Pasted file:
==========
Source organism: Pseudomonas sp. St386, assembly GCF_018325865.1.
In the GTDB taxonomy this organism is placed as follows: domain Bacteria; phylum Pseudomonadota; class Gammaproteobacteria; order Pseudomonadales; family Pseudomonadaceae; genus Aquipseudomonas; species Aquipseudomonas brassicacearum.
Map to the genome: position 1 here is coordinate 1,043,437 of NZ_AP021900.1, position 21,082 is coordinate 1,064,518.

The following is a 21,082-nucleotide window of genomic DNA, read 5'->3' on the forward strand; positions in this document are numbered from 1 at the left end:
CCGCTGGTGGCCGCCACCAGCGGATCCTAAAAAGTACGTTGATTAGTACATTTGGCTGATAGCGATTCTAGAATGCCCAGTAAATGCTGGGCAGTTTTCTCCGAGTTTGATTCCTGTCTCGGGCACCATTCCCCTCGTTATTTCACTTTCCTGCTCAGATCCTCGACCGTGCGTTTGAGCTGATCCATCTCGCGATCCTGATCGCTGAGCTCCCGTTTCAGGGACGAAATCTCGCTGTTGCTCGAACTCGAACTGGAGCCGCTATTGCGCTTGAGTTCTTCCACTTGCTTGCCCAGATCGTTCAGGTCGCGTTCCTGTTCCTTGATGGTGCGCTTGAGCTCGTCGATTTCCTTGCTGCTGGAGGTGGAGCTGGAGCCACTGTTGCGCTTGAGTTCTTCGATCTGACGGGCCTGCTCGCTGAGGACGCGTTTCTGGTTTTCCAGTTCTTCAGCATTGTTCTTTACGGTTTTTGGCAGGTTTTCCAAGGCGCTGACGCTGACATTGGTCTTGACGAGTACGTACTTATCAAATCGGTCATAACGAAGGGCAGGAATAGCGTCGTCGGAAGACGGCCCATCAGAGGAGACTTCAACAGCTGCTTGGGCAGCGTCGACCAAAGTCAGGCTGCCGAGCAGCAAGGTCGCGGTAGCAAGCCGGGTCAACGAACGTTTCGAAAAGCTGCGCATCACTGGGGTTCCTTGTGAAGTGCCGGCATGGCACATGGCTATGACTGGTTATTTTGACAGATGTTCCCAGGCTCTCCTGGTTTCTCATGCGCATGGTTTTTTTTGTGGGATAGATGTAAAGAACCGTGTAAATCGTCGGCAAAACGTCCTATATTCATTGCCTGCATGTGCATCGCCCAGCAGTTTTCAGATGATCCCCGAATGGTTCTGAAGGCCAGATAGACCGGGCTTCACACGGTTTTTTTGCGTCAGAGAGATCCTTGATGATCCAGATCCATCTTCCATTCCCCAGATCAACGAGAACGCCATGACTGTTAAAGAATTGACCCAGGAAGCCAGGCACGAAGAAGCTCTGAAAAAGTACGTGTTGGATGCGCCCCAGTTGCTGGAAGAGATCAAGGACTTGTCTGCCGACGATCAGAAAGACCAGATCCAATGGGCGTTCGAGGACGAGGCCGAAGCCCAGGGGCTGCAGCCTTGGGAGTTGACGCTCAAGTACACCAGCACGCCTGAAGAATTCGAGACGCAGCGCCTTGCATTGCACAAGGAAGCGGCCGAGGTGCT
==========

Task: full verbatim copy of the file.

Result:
Source organism: Pseudomonas sp. St386, assembly GCF_018325865.1.
In the GTDB taxonomy this organism is placed as follows: domain Bacteria; phylum Pseudomonadota; class Gammaproteobacteria; order Pseudomonadales; family Pseudomonadaceae; genus Aquipseudomonas; species Aquipseudomonas brassicacearum.
Map to the genome: position 1 here is coordinate 1,043,437 of NZ_AP021900.1, position 21,082 is coordinate 1,064,518.

The following is a 21,082-nucleotide window of genomic DNA, read 5'->3' on the forward strand; positions in this document are numbered from 1 at the left end:
CCGCTGGTGGCCGCCACCAGCGGATCCTAAAAAGTACGTTGATTAGTACATTTGGCTGATAGCGATTCTAGAATGCCCAGTAAATGCTGGGCAGTTTTCTCCGAGTTTGATTCCTGTCTCGGGCACCATTCCCCTCGTTATTTCACTTTCCTGCTCAGATCCTCGACCGTGCGTTTGAGCTGATCCATCTCGCGATCCTGATCGCTGAGCTCCCGTTTCAGGGACGAAATCTCGCTGTTGCTCGAACTCGAACTGGAGCCGCTATTGCGCTTGAGTTCTTCCACTTGCTTGCCCAGATCGTTCAGGTCGCGTTCCTGTTCCTTGATGGTGCGCTTGAGCTCGTCGATTTCCTTGCTGCTGGAGGTGGAGCTGGAGCCACTGTTGCGCTTGAGTTCTTCGATCTGACGGGCCTGCTCGCTGAGGACGCGTTTCTGGTTTTCCAGTTCTTCAGCATTGTTCTTTACGGTTTTTGGCAGGTTTTCCAAGGCGCTGACGCTGACATTGGTCTTGACGAGTACGTACTTATCAAATCGGTCATAACGAAGGGCAGGAATAGCGTCGTCGGAAGACGGCCCATCAGAGGAGACTTCAACAGCTGCTTGGGCAGCGTCGACCAAAGTCAGGCTGCCGAGCAGCAAGGTCGCGGTAGCAAGCCGGGTCAACGAACGTTTCGAAAAGCTGCGCATCACTGGGGTTCCTTGTGAAGTGCCGGCATGGCACATGGCTATGACTGGTTATTTTGACAGATGTTCCCAGGCTCTCCTGGTTTCTCATGCGCATGGTTTTTTTTGTGGGATAGATGTAAAGAACCGTGTAAATCGTCGGCAAAACGTCCTATATTCATTGCCTGCATGTGCATCGCCCAGCAGTTTTCAGATGATCCCCGAATGGTTCTGAAGGCCAGATAGACCGGGCTTCACACGGTTTTTTTGCGTCAGAGAGATCCTTGATGATCCAGATCCATCTTCCATTCCCCAGATCAACGAGAACGCCATGACTGTTAAAGAATTGACCCAGGAAGCCAGGCACGAAGAAGCTCTGAAAAAGTACGTGTTGGATGCGCCCCAGTTGCTGGAAGAGATCAAGGACTTGTCTGCCGACGATCAGAAAGACCAGATCCAATGGGCGTTCGAGGACGAGGCCGAAGCCCAGGGGCTGCAGCCTTGGGAGTTGACGCTCAAGTACACCAGCACGCCTGAAGAATTCGAGACGCAGCGCCTTGCATTGCACAAGGAAGCGGCCGAGGTGCT